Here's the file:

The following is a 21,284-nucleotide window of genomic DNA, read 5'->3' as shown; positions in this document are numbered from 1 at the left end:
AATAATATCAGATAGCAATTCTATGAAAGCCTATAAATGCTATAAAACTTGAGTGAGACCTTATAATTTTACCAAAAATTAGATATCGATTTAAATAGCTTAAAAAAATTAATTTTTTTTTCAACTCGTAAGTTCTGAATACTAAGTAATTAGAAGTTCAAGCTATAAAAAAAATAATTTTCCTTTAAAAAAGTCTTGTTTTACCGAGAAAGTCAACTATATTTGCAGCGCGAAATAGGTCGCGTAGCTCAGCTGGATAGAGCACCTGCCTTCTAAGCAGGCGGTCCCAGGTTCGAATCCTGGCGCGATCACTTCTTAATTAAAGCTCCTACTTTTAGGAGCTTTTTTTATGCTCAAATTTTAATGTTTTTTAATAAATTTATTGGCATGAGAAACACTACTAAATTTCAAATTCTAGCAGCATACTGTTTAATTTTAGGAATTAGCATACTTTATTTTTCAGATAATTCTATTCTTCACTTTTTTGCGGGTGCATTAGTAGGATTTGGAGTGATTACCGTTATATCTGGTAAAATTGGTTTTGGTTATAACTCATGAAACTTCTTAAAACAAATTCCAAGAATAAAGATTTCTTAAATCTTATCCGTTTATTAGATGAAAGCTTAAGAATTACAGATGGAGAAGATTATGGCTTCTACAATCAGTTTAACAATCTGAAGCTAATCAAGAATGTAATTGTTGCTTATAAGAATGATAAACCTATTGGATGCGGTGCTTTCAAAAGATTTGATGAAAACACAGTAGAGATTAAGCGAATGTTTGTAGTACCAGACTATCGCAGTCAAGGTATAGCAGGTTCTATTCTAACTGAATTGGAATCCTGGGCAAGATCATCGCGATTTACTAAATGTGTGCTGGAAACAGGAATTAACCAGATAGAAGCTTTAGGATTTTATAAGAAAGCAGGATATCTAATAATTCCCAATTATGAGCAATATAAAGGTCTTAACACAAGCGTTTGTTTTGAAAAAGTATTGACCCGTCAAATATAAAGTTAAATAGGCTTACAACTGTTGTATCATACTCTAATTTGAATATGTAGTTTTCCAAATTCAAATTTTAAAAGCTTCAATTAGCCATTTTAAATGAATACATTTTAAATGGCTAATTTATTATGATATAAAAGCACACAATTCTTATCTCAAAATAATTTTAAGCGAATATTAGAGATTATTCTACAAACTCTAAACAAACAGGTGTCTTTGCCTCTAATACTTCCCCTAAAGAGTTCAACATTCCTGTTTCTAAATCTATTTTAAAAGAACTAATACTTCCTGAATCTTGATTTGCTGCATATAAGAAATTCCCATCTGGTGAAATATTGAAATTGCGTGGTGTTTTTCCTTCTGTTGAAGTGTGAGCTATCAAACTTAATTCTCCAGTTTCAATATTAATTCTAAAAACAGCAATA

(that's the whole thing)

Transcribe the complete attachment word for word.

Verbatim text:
The following is a 21,284-nucleotide window of genomic DNA, read 5'->3' as shown; positions in this document are numbered from 1 at the left end:
AATAATATCAGATAGCAATTCTATGAAAGCCTATAAATGCTATAAAACTTGAGTGAGACCTTATAATTTTACCAAAAATTAGATATCGATTTAAATAGCTTAAAAAAATTAATTTTTTTTTCAACTCGTAAGTTCTGAATACTAAGTAATTAGAAGTTCAAGCTATAAAAAAAATAATTTTCCTTTAAAAAAGTCTTGTTTTACCGAGAAAGTCAACTATATTTGCAGCGCGAAATAGGTCGCGTAGCTCAGCTGGATAGAGCACCTGCCTTCTAAGCAGGCGGTCCCAGGTTCGAATCCTGGCGCGATCACTTCTTAATTAAAGCTCCTACTTTTAGGAGCTTTTTTTATGCTCAAATTTTAATGTTTTTTAATAAATTTATTGGCATGAGAAACACTACTAAATTTCAAATTCTAGCAGCATACTGTTTAATTTTAGGAATTAGCATACTTTATTTTTCAGATAATTCTATTCTTCACTTTTTTGCGGGTGCATTAGTAGGATTTGGAGTGATTACCGTTATATCTGGTAAAATTGGTTTTGGTTATAACTCATGAAACTTCTTAAAACAAATTCCAAGAATAAAGATTTCTTAAATCTTATCCGTTTATTAGATGAAAGCTTAAGAATTACAGATGGAGAAGATTATGGCTTCTACAATCAGTTTAACAATCTGAAGCTAATCAAGAATGTAATTGTTGCTTATAAGAATGATAAACCTATTGGATGCGGTGCTTTCAAAAGATTTGATGAAAACACAGTAGAGATTAAGCGAATGTTTGTAGTACCAGACTATCGCAGTCAAGGTATAGCAGGTTCTATTCTAACTGAATTGGAATCCTGGGCAAGATCATCGCGATTTACTAAATGTGTGCTGGAAACAGGAATTAACCAGATAGAAGCTTTAGGATTTTATAAGAAAGCAGGATATCTAATAATTCCCAATTATGAGCAATATAAAGGTCTTAACACAAGCGTTTGTTTTGAAAAAGTATTGACCCGTCAAATATAAAGTTAAATAGGCTTACAACTGTTGTATCATACTCTAATTTGAATATGTAGTTTTCCAAATTCAAATTTTAAAAGCTTCAATTAGCCATTTTAAATGAATACATTTTAAATGGCTAATTTATTATGATATAAAAGCACACAATTCTTATCTCAAAATAATTTTAAGCGAATATTAGAGATTATTCTACAAACTCTAAACAAACAGGTGTCTTTGCCTCTAATACTTCCCCTAAAGAGTTCAACATTCCTGTTTCTAAATCTATTTTAAAAGAACTAATACTTCCTGAATCTTGATTTGCTGCATATAAGAAATTCCCATCTGGTGAAATATTGAAATTGCGTGGTGTTTTTCCTTCTGTTGAAGTGTGAGCTATCAAACTTAATTCTCCAGTTTCAATATTAATTCTAAAAACAGCAATA